[17] Iowa v. Milner, 571 N.W.2d 7, 10 (Iowa 1997). See also Malik, 16 F.3d at 49 ("The test is an objective one覧namely, whether 'an ordinary reasonable recipient who is familiar with the context of the letter would interpret it as a threat of injury.'") (quoting United States v. Maisonet, 484 F.2d 1356, 1358 (4th Cir. 1973), cert. denied, 415 U.S. 933 (1974)); United States v. Hart, 212 F.3d 1067, 1071 (8th Cir. 2000) ("To determine 'whether a true threat exists, a court must . . . determine whether the recipient of the alleged threat could reasonably conclude that it expresses a determination or intent to injure presently or in the future.'") (quoting United States v. Dinwiddie, 76 F.3d 913, 925 (8th Cir. 1996) (cert. denied, 519 U.S. 1043 (1996)); United States v. Viefhaus, 168 F.3d 392, 396 (10th Cir. 1999) ("The question is whether those who hear or read the threat reasonably consider that an actual threat has been made.").

[18] See, e.g., Anna S. Andrews, When Is a Threat "Truly" a Threat Lacking First Amendment Protection? A Proposed True Threats Test to Safeguard Free Speech Rights in the Age of the Internet, UCLA Online Inst. for Cyberspace L. & Pol'y 11 (1999), at http://www.gseis.ucla.edu/iclp/aandrews2.htm (arguing that a standard that considers the particular sensitivities of the listener is underprotective of free speech).

One commentator takes this approach a step further, arguing that evidence of the listener's subjective response should be barred under the reasonable listener standard in order to prevent convictions based on a listener's unique sensitivity. See Recent Case: United States v. Fulmer, 108 F.3d 1486 (1st Cir. 1997), 111 Harv. L. Rev. 1110, 1113 (1998) ("This evidence [of the actual listener's reaction] yields precisely the danger that the objective, speaker-based test seeks to avoid: namely, that a jury will consider a hearer's 'unique sensitivity.'").

[19] United States v. Miller, 115 F.3d 361, 363 (6th Cir. 1997) (citations omitted).

[20] One commentator has embraced a subjective standard as a necessary supplement to the objective standard in order to best protect free speech. See, e.g., Anna S. Andrews, When Is a Threat "Truly" a Threat Lacking First Amendment Protection? A Proposed True Threats Test to Safeguard Free Speech Rights in the Age of the Internet, UCLA Online Inst. for Cyberspace L. & Pol'y 11 (1999), at http://www.gseis.ucla.edu/iclp/aandrews2.htm ("The subjective element, requiring that a speaker intend that his speech be taken as a threat, is what is missing from the tests currently followed by a majority of courts. This element is particularly important to protecting freedom of speech, as it insures that a person will not be prosecuted for speech that he or she did not intend to be taken as a threat.") (emphasis in original). In this case the sixth element of the crime of intentional threat to a judge requires a subjective intent.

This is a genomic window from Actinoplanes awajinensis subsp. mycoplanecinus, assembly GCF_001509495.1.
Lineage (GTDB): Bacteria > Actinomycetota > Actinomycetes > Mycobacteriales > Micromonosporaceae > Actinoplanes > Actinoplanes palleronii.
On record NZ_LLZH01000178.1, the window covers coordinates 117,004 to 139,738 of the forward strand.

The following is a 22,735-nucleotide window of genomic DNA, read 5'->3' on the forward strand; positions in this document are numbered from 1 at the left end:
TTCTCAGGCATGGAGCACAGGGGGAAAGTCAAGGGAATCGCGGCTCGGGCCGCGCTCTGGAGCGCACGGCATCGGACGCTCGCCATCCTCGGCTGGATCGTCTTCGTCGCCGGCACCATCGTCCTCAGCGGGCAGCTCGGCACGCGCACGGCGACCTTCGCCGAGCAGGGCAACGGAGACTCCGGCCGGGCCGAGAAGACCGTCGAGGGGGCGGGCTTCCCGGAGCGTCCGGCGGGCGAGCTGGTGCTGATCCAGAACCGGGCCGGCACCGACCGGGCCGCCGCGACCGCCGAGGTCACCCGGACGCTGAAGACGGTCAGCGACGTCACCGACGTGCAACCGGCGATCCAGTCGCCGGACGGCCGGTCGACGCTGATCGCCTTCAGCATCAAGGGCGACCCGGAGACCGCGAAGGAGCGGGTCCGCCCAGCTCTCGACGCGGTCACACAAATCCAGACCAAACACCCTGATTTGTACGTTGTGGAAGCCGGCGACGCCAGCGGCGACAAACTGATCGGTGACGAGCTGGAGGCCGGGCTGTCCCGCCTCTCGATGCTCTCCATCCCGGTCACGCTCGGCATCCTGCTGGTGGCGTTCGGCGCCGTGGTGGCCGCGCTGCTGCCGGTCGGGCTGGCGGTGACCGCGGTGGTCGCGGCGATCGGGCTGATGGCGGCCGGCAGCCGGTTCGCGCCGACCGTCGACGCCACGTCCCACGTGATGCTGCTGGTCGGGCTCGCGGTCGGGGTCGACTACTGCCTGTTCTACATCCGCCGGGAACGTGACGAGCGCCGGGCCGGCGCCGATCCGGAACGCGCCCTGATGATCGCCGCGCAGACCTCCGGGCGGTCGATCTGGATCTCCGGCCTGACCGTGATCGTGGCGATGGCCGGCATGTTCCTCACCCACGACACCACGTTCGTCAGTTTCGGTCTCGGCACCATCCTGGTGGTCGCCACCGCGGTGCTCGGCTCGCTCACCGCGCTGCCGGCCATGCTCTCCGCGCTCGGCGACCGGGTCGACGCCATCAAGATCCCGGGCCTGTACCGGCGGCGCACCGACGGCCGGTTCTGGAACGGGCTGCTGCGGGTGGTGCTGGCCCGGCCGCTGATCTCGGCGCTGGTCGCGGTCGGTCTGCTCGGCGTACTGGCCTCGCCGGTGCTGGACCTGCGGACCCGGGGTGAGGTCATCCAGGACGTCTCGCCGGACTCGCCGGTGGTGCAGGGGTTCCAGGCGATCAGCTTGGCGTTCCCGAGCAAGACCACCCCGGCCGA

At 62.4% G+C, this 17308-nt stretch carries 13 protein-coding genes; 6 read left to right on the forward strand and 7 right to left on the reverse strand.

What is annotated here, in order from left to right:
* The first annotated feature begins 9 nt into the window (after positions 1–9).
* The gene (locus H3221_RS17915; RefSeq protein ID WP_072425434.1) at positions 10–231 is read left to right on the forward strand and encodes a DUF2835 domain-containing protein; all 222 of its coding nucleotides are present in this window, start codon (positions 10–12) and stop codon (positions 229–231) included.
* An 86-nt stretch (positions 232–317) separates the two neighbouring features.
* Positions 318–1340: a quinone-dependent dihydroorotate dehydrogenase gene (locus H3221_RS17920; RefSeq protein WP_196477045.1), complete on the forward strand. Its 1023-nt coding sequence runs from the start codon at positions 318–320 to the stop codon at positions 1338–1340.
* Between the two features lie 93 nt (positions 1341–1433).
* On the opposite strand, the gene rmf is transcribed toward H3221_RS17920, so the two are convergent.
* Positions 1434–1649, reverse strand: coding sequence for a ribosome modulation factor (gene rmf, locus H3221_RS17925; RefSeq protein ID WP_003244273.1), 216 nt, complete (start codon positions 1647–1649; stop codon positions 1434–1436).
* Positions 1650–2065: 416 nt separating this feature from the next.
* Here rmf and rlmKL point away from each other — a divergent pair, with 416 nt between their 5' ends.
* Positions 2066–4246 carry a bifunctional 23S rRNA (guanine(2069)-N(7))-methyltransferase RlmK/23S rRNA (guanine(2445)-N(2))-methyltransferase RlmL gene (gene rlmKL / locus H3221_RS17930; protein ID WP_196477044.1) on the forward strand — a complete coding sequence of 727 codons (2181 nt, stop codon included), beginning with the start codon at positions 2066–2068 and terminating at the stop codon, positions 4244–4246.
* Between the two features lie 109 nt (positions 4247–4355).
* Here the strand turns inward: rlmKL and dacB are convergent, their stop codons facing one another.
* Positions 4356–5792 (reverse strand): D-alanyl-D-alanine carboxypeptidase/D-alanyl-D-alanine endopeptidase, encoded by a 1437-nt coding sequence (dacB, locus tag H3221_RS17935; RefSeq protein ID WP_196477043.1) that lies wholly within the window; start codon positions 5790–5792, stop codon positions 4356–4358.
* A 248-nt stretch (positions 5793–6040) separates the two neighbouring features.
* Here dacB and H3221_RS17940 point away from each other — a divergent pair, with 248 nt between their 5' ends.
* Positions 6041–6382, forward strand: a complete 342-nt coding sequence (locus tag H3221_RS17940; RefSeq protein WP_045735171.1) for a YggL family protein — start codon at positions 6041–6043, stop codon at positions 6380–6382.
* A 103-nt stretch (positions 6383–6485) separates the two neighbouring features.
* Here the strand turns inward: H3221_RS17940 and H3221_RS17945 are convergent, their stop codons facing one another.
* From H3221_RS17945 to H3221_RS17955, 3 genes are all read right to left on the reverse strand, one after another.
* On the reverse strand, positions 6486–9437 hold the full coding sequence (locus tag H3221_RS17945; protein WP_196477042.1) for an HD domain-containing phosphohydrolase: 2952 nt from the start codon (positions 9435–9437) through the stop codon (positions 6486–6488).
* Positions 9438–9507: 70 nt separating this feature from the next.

[21] For application of this true threat test in prosecutions under the disorderly conduct statute, see In the Interest of Douglas D., 2001 WI 47, カ37, ___ Wis. 2d ___, ___ N.W.2d ___, and In the Interest of A.S., 2001 WI 48, カ23, ___ Wis. 2d ___, ___ N.W.2d ___.

[22] The Ninth Circuit has recently cautioned about the use of a background of violence to gauge whether a true threat has been made against abortion providers where the speech did not contain an explicit statement of violence and was not directly communicated to the intended victim. See Planned Parenthood of Columbia/Willamette, Inc. v. American Coalition of Life Activists, 244 F.3d 1007 (9th Cir. 2001).